Appellant argues that the word "stock," as used in paragraph two of the will, does not include "cash." The first and final account and inventory shows a balance in decedent's name in savings share account No. 3866 in the Muncie Federal Savings and Loan Association of Muncie, Indiana, in the sum of $4,990. There was evidence that the association has no "stock," but that these share accounts are commonly referred to by the public as "stock"; that this asset was not "cash" but rather a savings share account; that this asset was evidenced by a membership certificate in the association and the secretary of the association characterized the interest of the testatrix as "stock." It appears sufficiently clear that in these circumstances that what the decedent meant by referring to this "Assc stock" was the share account and that, therefore, the legacy was valid.
The inventory further shows that at the time of her death the testatrix had a balance in savings share account Number 519 in the First Federal Savings and Loan Association of San Diego, California, the association named in paragraph third of the will, in the amount of $2,400; that at the time of her death she had a balance in savings share account Number 118856 in the Railroadmen's Federal Savings and Loan Association of Indianapolis, Indiana, the association named in paragraph fourth of the will, in the amount of $2,597.44; that she had a balance in savings account Number 7550 in the Arsenal Building and Loan Association of Indianapolis, Indiana, mentioned in paragraph fifth of the will, in the amount of $1,988.97; that she had a balance in investment share account Number 0323 in the San Diego Federal Savings and Loan Association, named in paragraph sixth of the will in the amount of $2,000; that she had a balance in savings share account Number 22679 with the Western Savings and Loan Company of Salt Lake City, Utah, the first of the two institutions named in paragraph seventh of the will, in the amount of $1,073.65 and a "Contingent Participation Units Certificate No. 1417" therein appraised at $102.55. The inventory, however, shows no share account nor other investment held by the decedent in the "Marion Federal Building and Loan Company," referred to in said paragraph seventh after the name "Miss Lily Jackson." There is no evidence that at the time of her death she had any other interests or investments with any of the corporations, associations or institutions referred to in paragraphs second to seventh, both inclusive, of the will.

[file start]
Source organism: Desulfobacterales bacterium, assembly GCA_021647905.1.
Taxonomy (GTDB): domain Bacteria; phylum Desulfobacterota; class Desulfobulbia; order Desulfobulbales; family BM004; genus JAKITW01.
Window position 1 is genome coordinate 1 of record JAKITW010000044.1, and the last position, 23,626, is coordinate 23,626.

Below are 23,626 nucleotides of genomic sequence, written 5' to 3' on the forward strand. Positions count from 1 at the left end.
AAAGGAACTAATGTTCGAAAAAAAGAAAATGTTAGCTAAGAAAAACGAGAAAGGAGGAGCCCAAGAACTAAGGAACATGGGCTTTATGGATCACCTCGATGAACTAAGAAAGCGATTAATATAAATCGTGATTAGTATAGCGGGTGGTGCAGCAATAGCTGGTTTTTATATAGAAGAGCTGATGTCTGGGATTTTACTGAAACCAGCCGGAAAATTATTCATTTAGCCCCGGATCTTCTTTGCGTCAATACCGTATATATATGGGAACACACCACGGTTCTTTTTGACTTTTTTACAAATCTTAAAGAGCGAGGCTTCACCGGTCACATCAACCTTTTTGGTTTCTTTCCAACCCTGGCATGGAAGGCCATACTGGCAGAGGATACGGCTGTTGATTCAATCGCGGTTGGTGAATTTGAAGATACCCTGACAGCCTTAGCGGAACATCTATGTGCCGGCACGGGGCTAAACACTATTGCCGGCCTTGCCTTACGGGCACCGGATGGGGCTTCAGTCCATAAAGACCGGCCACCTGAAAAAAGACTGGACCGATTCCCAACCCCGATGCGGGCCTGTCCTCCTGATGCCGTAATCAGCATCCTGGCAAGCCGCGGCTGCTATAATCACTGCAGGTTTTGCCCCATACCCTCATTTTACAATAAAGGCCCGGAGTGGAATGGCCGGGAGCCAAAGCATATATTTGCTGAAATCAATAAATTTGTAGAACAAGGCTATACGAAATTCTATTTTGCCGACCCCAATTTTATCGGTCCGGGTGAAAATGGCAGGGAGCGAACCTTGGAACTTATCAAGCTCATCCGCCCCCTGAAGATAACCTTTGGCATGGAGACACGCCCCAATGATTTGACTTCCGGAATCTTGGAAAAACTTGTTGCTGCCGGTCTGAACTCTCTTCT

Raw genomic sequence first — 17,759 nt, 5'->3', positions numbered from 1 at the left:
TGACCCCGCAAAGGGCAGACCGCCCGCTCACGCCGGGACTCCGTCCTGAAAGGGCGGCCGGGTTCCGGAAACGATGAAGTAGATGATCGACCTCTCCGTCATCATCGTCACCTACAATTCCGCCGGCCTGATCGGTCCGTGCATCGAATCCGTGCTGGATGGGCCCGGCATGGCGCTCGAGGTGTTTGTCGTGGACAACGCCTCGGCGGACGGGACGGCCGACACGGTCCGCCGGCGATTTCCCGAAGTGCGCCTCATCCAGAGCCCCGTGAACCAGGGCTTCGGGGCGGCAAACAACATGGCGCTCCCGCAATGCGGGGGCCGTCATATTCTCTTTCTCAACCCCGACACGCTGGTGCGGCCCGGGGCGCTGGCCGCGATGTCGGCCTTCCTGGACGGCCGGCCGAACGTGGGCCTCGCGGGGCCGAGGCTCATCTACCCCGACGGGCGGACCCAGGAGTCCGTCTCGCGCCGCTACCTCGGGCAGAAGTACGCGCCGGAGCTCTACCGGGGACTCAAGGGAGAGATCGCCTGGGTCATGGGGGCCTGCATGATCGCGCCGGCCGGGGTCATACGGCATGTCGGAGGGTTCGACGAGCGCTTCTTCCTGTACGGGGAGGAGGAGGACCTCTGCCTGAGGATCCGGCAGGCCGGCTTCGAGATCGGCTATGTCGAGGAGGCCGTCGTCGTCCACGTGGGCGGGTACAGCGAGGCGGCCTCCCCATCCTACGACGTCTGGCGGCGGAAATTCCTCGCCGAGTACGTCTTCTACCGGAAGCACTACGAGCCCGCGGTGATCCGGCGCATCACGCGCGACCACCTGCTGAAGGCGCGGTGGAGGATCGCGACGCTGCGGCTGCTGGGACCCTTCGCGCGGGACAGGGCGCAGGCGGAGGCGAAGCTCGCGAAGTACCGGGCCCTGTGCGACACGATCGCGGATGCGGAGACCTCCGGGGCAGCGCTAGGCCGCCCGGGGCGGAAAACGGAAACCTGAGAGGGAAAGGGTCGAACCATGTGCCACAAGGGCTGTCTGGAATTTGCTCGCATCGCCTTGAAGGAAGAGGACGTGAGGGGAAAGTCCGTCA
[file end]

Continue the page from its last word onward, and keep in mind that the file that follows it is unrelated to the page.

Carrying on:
The probate judge properly held that what the decedent intended to bequeath in each of said paragraphs third to seventh, both inclusive, of her will was all her investment in or with the corporation, association or institution in such paragraph mentioned, which, in each instance except in the case of the "Marion Federal Building and Loan Company," turns out to be the inventoried balance at the time of her death standing to her credit in her share account or other account with the corporation, association or institution named in the particular numbered section of the will. This construction of paragraphs two to seven, inclusive, of the will does not make a will for the decedent but is an ascertainment of the intention of the testatrix as expressed by the language used in the entire will.
Appellant argues that the portion of the will relating to death of beneficiary and division of what is left of United States savings bonds is inoperative and so ambiguous, uncertain and unintelligible that it is inapplicable and that the interpretation of the probate judge is erroneous. We are not in accord with this argument. Following paragraph seventeen of the will the testatrix wrote "If any of the above has died since this is made
it what is left of the U.S. Bonds seven divide among the last eight on this page." The words "the above" obviously refer to the seven persons named in the preceding paragraphs eleven to seventeen, both inclusive. It appears that the testatrix intended to provide for the disposition of the bonds bequeathed to these seven persons in the event that any one of them died and that such residue of bonds should be divided among the last seven named on that page of the will, to wit, the five nieces and nephews of the decedent and Messrs. Orph and John Cottingham. Actually there were eight named, including the executor Bank of America. It is evident that the testatrix first referred to the last eight named on said page and later crossed out the word "eight" and wrote the word "seven" with the intent of including only the last seven natural persons named on such page and excluding the Bank of America.